Sign in

Response to In Conversation with Caroline Sinders

In the video, Caroline Sinders talks about AI being a tool to research digital issues like online harassment, and she appeals to treat design to be more sensitive with digital bias and harassment. I remembered her algorithm project in the BabyCastle arcade exhibition. You can train the AI the words that you think are abuse or troll, which is interesting and enlightening. It is like a nonsense talking person that speaks the words that he doesn’t know the meaning of and we need to tell him that it is hate speech or harassment. But eventually the person becomes a bastard with all the trolls in his mouth. Therefore, I think the algorithms that many apps are using is to learn the user to show the contents that the user likes. But it can be misleading to the person’s worldview or life values. Like if the person likes to abuse or see the hatred speeches on twitter, he will see more of the similar content filtered by the algorithm. This can be horrible because our mainstream apps cannot lead a positive and healthy online community and help the social society, but focusing on the user stickiness and making money. This is what Caroline indeed says that design should eliminate capitalism, which is actually a paradox because the companies are in capitalism and making money is their goal.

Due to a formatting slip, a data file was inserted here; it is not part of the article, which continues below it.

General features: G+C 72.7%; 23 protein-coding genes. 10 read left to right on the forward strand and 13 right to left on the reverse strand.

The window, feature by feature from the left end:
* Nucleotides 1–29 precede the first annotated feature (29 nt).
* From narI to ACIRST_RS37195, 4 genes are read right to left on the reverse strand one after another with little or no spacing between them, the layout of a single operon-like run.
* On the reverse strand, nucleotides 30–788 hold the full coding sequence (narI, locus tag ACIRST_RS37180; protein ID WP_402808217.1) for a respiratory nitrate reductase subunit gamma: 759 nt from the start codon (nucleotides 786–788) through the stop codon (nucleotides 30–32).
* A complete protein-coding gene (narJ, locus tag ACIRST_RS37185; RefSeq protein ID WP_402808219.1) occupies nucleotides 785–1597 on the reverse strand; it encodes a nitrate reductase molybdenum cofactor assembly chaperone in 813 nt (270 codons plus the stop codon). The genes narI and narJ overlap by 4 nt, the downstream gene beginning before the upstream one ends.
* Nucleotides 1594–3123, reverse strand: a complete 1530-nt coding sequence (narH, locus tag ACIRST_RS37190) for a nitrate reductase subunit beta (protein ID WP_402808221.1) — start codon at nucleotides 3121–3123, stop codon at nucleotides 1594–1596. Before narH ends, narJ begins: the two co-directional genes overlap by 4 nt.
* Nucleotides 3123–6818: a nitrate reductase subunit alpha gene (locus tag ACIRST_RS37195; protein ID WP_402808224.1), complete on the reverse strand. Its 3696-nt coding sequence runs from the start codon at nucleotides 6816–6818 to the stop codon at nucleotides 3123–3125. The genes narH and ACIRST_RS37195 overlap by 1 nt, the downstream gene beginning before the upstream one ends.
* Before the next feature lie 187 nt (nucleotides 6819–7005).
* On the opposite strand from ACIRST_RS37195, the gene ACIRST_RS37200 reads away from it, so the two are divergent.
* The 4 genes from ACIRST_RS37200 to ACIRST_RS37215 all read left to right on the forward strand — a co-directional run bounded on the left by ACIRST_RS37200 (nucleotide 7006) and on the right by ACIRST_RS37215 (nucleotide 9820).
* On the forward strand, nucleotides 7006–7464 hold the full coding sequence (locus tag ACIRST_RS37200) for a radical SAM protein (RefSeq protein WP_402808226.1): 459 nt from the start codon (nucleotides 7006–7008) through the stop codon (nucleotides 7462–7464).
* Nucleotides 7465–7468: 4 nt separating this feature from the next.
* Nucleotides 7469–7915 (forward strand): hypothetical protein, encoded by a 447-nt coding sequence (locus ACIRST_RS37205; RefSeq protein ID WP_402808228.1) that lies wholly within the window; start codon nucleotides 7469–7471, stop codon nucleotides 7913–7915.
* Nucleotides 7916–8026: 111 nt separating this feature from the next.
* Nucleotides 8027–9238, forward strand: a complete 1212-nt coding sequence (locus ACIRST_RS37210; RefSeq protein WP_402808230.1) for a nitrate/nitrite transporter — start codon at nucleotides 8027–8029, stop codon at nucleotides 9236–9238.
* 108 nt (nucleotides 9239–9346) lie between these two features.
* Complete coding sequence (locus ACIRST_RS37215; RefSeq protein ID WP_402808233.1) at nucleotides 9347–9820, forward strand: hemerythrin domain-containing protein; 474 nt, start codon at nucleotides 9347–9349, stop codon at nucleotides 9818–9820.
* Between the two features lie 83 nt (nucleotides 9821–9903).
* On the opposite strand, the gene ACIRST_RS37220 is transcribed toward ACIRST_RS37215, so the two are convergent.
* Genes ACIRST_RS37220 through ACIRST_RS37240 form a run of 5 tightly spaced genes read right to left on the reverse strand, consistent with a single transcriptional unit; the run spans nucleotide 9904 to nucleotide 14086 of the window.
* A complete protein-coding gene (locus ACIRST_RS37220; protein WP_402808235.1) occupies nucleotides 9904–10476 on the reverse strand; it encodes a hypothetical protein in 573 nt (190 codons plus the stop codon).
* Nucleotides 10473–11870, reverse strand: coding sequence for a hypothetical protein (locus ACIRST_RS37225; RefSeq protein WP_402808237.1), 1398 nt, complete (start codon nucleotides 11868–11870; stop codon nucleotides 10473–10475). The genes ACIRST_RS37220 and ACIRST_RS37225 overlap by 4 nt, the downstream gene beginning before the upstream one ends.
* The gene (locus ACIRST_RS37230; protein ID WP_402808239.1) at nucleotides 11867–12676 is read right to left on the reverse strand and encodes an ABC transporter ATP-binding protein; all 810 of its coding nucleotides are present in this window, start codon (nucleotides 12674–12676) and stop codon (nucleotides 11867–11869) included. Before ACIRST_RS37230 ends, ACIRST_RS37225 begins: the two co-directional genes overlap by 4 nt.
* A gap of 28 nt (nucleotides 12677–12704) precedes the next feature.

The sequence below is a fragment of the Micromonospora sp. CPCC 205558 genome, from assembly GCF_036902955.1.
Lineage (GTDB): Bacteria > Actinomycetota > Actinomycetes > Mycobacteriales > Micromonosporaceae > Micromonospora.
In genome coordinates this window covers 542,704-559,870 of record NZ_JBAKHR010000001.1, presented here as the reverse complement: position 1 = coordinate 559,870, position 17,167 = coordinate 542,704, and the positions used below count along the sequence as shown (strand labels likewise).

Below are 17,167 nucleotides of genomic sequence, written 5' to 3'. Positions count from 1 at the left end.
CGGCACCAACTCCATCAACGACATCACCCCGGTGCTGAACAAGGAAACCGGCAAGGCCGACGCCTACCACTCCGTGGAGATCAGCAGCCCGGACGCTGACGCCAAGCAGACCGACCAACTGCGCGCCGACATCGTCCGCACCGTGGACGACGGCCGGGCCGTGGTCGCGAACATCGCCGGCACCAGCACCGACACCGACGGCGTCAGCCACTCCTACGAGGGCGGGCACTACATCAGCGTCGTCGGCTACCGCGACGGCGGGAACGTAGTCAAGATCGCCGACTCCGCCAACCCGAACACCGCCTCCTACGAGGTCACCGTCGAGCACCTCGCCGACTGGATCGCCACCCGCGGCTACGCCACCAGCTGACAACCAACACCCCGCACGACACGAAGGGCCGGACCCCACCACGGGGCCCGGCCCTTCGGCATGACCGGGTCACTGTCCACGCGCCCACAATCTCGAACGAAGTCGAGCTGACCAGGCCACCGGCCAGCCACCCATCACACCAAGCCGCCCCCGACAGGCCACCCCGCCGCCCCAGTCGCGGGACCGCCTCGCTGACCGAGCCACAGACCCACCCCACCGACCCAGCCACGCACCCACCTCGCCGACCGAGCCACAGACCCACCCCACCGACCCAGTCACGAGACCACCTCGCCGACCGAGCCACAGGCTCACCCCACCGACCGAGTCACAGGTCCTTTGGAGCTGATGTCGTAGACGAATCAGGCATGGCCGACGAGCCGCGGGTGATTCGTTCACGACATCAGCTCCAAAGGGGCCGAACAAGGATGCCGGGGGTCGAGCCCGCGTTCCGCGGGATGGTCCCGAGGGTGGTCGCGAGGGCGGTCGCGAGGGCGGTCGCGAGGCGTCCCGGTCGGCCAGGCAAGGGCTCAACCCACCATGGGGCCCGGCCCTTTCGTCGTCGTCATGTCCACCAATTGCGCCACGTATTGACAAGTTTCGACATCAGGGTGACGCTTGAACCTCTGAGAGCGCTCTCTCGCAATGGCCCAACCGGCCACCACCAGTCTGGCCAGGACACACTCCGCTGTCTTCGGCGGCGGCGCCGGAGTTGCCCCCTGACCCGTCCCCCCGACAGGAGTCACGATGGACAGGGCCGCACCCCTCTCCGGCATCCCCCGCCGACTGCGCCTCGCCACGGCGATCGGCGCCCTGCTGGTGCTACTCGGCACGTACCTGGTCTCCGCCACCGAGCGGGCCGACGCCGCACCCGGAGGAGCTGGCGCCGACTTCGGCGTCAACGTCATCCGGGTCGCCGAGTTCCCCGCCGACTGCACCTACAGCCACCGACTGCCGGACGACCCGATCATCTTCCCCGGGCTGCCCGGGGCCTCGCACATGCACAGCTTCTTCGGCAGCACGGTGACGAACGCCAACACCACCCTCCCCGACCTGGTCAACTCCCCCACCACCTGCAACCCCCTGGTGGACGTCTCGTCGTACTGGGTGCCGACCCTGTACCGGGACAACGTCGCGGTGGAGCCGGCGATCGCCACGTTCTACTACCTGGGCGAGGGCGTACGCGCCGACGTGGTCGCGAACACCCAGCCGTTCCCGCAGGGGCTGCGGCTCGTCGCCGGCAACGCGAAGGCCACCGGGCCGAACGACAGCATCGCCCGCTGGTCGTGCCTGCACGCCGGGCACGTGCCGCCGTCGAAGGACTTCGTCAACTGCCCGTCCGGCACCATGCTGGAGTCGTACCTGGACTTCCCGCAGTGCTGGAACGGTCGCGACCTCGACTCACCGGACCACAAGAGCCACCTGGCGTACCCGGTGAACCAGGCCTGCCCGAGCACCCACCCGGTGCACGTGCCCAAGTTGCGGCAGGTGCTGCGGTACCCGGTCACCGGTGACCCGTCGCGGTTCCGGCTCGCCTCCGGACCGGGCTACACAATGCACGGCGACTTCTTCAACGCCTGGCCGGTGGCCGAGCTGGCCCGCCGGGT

I think this is really thoughtful because when considering a product, it is important for the designers to not only consider the usability but the real situation that the design would lead the users to. If a user runs into an awkward situation, how can the design help him feel safe. This is not usually being considered when we study UI/UX design, but is very important and subtle to verify, because it is not easy to know what would happen when the users use the product. Indeed, some algorithms are now researching and making progress on recognizing abuse, harassment, hate speeches, but as designers, we seldom think of design with algorithms and how to use algorithms to deal with real problems.